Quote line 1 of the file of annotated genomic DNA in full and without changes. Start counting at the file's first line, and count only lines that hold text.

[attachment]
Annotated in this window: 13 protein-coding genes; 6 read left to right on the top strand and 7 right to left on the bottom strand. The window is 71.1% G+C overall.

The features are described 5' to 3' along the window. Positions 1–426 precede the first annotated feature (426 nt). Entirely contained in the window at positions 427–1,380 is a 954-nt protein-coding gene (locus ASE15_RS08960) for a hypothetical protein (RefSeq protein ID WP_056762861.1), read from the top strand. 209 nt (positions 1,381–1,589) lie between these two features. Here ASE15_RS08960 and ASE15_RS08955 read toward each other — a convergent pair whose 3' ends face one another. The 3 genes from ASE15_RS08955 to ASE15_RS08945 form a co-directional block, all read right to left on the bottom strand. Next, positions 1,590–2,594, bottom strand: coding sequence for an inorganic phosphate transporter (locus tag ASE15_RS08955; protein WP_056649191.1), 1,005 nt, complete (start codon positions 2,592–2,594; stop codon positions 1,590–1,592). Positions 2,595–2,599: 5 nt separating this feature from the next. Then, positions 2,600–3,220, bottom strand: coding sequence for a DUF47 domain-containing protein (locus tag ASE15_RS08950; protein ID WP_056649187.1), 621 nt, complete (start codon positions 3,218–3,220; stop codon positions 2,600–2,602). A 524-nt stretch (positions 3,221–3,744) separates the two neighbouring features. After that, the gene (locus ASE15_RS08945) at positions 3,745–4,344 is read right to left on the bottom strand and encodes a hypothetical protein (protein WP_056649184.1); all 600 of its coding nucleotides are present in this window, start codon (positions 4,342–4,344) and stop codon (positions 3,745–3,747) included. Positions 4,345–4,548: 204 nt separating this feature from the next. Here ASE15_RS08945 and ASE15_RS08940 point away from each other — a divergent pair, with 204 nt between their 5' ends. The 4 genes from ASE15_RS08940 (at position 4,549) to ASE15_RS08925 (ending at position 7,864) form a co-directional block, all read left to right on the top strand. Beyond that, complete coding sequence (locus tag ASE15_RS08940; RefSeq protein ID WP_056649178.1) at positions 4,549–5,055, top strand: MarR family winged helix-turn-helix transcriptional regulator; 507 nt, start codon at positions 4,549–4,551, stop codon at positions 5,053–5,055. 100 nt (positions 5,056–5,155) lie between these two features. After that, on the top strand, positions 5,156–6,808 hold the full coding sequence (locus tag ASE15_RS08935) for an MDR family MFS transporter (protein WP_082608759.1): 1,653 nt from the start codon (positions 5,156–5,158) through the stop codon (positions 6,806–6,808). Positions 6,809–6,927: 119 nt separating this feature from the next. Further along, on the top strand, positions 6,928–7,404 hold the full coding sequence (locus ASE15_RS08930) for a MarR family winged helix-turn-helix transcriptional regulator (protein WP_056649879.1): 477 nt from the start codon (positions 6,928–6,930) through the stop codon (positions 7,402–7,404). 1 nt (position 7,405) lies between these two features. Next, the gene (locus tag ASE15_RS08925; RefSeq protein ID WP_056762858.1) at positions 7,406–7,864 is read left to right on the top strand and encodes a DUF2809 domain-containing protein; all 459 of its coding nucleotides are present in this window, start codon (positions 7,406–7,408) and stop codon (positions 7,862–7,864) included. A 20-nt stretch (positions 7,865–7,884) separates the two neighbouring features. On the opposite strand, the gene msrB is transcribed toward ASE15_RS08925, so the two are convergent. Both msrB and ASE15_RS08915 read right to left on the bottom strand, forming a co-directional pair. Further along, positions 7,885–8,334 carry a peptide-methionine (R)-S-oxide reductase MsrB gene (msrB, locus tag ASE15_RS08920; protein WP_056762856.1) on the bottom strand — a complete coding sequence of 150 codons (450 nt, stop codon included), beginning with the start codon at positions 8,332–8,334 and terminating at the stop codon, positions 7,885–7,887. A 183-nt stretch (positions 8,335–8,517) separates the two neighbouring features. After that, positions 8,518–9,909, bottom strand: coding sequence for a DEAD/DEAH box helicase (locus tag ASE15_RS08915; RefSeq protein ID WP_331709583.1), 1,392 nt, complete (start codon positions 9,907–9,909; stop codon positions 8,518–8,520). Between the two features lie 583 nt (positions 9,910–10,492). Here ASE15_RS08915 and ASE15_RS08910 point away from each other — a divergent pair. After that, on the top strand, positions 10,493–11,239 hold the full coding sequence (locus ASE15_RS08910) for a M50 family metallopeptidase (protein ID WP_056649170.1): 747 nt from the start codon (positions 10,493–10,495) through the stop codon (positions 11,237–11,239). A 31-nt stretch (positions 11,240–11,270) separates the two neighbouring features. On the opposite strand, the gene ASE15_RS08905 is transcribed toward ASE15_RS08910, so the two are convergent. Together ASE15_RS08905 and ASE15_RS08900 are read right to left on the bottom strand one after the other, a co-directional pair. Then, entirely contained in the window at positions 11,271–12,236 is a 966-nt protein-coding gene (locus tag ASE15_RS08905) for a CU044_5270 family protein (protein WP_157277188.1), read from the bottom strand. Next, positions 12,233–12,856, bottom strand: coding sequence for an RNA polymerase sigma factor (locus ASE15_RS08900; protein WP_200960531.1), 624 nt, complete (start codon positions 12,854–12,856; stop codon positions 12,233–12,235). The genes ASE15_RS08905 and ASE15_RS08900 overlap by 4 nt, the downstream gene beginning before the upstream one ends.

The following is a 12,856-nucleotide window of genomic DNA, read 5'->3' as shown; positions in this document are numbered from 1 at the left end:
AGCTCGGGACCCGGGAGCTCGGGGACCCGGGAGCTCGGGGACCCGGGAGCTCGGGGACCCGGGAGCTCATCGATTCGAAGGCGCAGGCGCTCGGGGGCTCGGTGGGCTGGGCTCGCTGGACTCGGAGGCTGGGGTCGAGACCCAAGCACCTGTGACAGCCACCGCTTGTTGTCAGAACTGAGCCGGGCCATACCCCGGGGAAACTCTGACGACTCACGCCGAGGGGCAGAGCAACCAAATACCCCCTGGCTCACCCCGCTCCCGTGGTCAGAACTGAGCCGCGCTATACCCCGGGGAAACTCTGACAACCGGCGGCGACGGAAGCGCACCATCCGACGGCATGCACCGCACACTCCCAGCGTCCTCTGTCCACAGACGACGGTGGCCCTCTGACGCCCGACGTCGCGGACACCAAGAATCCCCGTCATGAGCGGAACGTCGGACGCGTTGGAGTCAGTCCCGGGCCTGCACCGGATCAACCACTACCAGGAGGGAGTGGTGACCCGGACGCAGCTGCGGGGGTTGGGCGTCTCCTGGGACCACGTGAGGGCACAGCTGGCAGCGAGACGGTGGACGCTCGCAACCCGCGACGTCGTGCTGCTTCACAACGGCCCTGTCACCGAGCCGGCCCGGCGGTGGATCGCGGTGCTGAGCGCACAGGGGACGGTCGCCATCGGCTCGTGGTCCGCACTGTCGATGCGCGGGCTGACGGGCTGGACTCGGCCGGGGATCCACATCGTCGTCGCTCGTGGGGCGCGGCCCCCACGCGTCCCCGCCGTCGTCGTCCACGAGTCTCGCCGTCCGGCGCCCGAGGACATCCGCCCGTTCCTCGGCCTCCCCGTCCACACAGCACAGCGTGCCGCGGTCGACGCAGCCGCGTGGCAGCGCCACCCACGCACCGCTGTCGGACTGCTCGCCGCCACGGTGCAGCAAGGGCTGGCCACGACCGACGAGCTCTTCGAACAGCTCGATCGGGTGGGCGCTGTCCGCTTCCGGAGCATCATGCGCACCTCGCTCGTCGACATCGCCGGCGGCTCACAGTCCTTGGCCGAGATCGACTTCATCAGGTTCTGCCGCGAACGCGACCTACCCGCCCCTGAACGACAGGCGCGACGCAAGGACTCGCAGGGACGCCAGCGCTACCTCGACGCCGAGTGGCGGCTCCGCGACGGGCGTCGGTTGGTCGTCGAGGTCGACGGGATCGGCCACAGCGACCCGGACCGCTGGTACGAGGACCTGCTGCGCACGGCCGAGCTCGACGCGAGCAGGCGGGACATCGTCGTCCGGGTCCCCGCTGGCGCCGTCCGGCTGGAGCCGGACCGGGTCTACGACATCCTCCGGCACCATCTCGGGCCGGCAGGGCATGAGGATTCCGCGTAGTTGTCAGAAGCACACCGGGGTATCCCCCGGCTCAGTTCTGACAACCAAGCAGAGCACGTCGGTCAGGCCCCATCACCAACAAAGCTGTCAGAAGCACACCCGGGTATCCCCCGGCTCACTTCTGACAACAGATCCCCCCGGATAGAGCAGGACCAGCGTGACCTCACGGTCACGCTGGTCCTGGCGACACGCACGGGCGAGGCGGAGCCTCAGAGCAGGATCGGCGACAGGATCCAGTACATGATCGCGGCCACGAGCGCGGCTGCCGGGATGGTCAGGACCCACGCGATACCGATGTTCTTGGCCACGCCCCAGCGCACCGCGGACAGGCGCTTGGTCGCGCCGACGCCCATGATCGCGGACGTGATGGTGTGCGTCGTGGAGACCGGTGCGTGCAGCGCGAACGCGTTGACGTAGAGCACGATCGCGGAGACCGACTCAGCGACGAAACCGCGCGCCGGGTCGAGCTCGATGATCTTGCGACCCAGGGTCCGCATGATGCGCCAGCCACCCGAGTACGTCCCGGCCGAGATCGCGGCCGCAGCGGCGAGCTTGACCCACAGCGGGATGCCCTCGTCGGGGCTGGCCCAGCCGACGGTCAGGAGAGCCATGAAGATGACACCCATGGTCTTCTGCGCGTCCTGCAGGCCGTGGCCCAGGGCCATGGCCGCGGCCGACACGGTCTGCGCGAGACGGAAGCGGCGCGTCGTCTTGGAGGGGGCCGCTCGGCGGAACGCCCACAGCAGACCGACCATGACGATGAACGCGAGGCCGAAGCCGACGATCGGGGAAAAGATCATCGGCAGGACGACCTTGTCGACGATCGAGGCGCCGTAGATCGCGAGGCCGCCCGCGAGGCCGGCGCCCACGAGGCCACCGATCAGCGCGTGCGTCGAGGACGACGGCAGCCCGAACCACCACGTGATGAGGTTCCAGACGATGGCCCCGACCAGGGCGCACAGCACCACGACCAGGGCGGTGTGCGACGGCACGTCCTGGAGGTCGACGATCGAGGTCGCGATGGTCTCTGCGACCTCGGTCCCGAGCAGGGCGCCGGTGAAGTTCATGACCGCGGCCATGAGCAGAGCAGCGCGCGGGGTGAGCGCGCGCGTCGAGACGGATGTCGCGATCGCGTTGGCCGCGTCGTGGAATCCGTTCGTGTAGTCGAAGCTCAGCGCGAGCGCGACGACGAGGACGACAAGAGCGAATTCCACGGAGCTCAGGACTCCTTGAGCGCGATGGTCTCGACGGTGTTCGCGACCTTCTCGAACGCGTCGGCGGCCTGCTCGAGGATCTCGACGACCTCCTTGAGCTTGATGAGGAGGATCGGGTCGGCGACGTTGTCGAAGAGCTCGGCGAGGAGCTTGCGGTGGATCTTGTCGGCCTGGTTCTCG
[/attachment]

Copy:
Annotated in this window: 13 protein-coding genes; 6 read left to right on the top strand and 7 right to left on the bottom strand. The window is 71.1% G+C overall.